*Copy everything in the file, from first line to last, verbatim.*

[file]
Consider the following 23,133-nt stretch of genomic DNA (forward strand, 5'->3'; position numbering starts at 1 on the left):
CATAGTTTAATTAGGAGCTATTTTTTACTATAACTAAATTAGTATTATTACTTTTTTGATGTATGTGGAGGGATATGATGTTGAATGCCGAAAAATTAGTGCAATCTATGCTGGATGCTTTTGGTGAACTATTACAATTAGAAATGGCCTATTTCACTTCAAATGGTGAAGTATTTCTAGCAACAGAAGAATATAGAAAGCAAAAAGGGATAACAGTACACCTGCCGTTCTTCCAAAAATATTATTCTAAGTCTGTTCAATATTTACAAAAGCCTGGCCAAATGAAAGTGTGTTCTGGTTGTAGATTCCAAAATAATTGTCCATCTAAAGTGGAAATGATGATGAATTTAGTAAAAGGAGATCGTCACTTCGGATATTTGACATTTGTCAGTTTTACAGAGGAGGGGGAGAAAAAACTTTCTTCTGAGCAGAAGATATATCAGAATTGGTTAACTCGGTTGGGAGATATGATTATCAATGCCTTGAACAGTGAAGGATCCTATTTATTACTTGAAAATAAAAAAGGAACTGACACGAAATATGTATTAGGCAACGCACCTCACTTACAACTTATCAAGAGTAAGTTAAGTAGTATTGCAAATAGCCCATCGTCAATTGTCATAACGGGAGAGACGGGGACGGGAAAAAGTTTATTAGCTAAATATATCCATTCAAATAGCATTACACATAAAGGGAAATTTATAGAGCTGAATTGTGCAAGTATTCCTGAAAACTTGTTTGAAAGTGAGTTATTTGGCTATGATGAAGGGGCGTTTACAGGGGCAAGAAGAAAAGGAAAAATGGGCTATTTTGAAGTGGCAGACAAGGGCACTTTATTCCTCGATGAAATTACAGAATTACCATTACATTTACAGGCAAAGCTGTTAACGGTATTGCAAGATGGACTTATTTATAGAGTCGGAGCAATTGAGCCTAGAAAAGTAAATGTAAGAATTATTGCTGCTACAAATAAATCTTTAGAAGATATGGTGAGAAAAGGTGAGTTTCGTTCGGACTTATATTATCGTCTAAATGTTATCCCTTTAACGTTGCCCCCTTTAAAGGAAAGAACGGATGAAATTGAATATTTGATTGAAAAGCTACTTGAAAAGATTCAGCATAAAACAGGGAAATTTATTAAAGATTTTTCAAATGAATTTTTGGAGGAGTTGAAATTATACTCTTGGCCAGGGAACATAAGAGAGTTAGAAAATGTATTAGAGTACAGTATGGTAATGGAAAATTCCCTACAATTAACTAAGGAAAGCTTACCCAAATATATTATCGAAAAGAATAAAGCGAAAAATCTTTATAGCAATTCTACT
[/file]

Consider the following 23,133-nt stretch of genomic DNA (forward strand, 5'->3'; position numbering starts at 1 on the left):
CATAGTTTAATTAGGAGCTATTTTTTACTATAACTAAATTAGTATTATTACTTTTTTGATGTATGTGGAGGGATATGATGTTGAATGCCGAAAAATTAGTGCAATCTATGCTGGATGCTTTTGGTGAACTATTACAATTAGAAATGGCCTATTTCACTTCAAATGGTGAAGTATTTCTAGCAACAGAAGAATATAGAAAGCAAAAAGGGATAACAGTACACCTGCCGTTCTTCCAAAAATATTATTCTAAGTCTGTTCAATATTTACAAAAGCCTGGCCAAATGAAAGTGTGTTCTGGTTGTAGATTCCAAAATAATTGTCCATCTAAAGTGGAAATGATGATGAATTTAGTAAAAGGAGATCGTCACTTCGGATATTTGACATTTGTCAGTTTTACAGAGGAGGGGGAGAAAAAACTTTCTTCTGAGCAGAAGATATATCAGAATTGGTTAACTCGGTTGGGAGATATGATTATCAATGCCTTGAACAGTGAAGGATCCTATTTATTACTTGAAAATAAAAAAGGAACTGACACGAAATATGTATTAGGCAACGCACCTCACTTACAACTTATCAAGAGTAAGTTAAGTAGTATTGCAAATAGCCCATCGTCAATTGTCATAACGGGAGAGACGGGGACGGGAAAAAGTTTATTAGCTAAATATATCCATTCAAATAGCATTACACATAAAGGGAAATTTATAGAGCTGAATTGTGCAAGTATTCCTGAAAACTTGTTTGAAAGTGAGTTATTTGGCTATGATGAAGGGGCGTTTACAGGGGCAAGAAGAAAAGGAAAAATGGGCTATTTTGAAGTGGCAGACAAGGGCACTTTATTCCTCGATGAAATTACAGAATTACCATTACATTTACAGGCAAAGCTGTTAACGGTATTGCAAGATGGACTTATTTATAGAGTCGGAGCAATTGAGCCTAGAAAAGTAAATGTAAGAATTATTGCTGCTACAAATAAATCTTTAGAAGATATGGTGAGAAAAGGTGAGTTTCGTTCGGACTTATATTATCGTCTAAATGTTATCCCTTTAACGTTGCCCCCTTTAAAGGAAAGAACGGATGAAATTGAATATTTGATTGAAAAGCTACTTGAAAAGATTCAGCATAAAACAGGGAAATTTATTAAAGATTTTTCAAATGAATTTTTGGAGGAGTTGAAATTATACTCTTGGCCAGGGAACATAAGAGAGTTAGAAAATGTATTAGAGTACAGTATGGTAATGGAAAATTCCCTACAATTAACTAAGGAAAGCTTACCCAAATATATTATCGAAAAGAATAAAGCGAAAAATCTTTATAGCAATTCTACT